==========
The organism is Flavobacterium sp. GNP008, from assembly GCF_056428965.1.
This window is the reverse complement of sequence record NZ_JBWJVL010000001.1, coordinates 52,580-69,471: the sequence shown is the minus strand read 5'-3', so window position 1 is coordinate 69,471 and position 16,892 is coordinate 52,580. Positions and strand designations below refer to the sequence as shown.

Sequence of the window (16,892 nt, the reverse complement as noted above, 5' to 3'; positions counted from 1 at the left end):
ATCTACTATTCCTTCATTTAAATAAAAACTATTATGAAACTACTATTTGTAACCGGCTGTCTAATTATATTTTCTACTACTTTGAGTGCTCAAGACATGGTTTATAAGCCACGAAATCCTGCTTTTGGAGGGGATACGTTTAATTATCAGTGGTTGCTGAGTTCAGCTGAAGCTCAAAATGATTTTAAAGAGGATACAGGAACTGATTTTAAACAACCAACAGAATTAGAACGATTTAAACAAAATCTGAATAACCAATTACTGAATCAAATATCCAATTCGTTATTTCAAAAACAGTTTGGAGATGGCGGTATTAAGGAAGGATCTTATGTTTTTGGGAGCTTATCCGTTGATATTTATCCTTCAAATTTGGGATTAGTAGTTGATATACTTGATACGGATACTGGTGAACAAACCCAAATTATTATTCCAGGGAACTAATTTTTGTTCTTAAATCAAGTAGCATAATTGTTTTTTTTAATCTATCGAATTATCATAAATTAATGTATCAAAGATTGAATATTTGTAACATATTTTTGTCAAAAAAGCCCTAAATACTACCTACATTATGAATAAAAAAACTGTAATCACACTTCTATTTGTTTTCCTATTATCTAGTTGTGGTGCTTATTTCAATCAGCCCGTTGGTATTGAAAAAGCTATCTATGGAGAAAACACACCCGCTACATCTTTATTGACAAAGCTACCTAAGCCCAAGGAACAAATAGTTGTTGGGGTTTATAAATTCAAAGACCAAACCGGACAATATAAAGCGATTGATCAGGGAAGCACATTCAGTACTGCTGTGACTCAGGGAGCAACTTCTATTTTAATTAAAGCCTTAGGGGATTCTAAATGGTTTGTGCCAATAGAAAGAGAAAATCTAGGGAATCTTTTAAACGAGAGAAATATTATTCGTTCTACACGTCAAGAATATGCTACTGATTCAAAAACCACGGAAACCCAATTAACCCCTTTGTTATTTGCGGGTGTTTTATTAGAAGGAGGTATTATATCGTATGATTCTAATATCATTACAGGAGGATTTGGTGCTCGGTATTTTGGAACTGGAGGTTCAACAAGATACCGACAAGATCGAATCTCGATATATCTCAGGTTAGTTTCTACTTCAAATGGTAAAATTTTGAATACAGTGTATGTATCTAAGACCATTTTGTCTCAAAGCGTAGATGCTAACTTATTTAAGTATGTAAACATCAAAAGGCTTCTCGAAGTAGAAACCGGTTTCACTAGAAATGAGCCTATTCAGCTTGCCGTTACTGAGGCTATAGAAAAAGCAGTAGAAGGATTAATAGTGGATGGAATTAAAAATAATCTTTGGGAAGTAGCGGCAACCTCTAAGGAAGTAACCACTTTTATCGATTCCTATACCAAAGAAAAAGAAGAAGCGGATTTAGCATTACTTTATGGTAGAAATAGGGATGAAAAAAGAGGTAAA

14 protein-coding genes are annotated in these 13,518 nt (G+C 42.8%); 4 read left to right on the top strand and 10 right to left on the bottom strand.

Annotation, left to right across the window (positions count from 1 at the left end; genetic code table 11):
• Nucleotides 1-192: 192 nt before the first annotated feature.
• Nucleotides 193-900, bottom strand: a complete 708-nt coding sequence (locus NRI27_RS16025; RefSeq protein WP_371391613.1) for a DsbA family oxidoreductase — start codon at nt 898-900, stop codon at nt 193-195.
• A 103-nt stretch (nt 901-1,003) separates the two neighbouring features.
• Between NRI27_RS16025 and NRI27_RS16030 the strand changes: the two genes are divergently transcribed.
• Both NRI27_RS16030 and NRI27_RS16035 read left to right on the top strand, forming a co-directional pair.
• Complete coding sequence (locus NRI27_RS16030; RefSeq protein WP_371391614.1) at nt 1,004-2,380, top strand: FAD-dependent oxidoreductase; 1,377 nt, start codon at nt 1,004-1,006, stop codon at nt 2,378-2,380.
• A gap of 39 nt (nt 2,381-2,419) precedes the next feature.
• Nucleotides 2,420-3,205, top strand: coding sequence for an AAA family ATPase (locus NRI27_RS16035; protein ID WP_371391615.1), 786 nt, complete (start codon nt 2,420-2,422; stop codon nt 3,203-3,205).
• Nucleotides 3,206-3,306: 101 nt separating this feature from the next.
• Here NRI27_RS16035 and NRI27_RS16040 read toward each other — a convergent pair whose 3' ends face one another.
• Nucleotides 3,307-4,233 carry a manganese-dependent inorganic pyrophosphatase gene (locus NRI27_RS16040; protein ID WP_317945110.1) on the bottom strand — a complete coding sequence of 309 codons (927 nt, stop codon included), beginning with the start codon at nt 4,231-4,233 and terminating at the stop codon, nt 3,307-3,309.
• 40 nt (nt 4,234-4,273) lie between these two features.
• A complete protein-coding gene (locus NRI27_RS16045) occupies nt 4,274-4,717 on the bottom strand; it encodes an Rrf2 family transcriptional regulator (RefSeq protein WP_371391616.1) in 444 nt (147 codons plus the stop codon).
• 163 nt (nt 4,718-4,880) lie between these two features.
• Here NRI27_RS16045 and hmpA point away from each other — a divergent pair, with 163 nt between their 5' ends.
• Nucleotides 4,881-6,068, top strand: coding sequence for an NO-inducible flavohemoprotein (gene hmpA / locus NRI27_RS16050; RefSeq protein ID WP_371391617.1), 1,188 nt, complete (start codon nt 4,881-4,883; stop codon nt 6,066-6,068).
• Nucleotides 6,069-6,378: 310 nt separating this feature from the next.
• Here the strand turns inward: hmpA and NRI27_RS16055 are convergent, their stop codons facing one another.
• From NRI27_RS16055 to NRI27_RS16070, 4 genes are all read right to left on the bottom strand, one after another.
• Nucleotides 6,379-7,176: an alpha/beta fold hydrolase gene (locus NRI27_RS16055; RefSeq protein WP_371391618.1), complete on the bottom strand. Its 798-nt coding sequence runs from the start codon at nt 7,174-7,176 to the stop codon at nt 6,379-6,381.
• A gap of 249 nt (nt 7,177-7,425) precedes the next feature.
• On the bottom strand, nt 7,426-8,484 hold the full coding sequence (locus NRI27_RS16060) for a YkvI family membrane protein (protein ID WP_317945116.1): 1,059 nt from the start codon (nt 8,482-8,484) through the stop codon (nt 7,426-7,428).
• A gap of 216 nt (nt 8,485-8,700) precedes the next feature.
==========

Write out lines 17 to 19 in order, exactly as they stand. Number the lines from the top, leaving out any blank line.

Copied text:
• Nucleotides 3,307-4,233 carry a manganese-dependent inorganic pyrophosphatase gene (locus NRI27_RS16040; protein ID WP_317945110.1) on the bottom strand — a complete coding sequence of 309 codons (927 nt, stop codon included), beginning with the start codon at nt 4,231-4,233 and terminating at the stop codon, nt 3,307-3,309.
• 40 nt (nt 4,234-4,273) lie between these two features.
• A complete protein-coding gene (locus NRI27_RS16045) occupies nt 4,274-4,717 on the bottom strand; it encodes an Rrf2 family transcriptional regulator (RefSeq protein WP_371391616.1) in 444 nt (147 codons plus the stop codon).